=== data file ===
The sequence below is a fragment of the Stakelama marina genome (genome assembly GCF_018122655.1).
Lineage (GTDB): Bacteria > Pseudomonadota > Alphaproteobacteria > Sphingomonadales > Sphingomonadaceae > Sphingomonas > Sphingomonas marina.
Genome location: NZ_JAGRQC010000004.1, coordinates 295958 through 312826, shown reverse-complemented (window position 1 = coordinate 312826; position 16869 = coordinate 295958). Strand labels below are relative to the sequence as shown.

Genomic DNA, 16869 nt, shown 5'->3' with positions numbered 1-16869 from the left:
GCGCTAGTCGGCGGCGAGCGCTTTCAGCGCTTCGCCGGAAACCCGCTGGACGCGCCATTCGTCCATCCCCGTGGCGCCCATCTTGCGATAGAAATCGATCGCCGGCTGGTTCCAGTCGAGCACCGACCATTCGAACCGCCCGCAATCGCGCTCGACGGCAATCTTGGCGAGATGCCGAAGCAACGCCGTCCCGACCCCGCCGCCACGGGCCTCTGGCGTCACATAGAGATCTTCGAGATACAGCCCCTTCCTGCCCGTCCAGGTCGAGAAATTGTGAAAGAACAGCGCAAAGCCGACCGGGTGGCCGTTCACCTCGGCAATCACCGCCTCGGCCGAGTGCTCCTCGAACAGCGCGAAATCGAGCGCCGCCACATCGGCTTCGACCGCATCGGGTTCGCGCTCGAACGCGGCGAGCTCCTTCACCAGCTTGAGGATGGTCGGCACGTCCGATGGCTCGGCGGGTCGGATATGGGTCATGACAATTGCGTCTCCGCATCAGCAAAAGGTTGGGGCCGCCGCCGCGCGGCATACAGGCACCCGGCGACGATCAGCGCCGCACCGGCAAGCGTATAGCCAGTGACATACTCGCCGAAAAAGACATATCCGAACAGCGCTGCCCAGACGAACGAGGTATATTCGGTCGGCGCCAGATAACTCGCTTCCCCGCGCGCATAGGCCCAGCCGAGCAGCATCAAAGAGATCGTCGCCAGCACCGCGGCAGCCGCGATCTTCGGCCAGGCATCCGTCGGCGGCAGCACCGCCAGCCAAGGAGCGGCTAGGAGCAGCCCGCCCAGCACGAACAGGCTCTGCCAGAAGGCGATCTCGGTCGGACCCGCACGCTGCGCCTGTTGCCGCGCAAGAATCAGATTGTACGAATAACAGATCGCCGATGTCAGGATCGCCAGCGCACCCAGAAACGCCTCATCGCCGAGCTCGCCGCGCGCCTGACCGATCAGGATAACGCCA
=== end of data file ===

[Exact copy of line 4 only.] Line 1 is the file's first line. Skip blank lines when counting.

Genomic DNA, 16869 nt, shown 5'->3' with positions numbered 1-16869 from the left: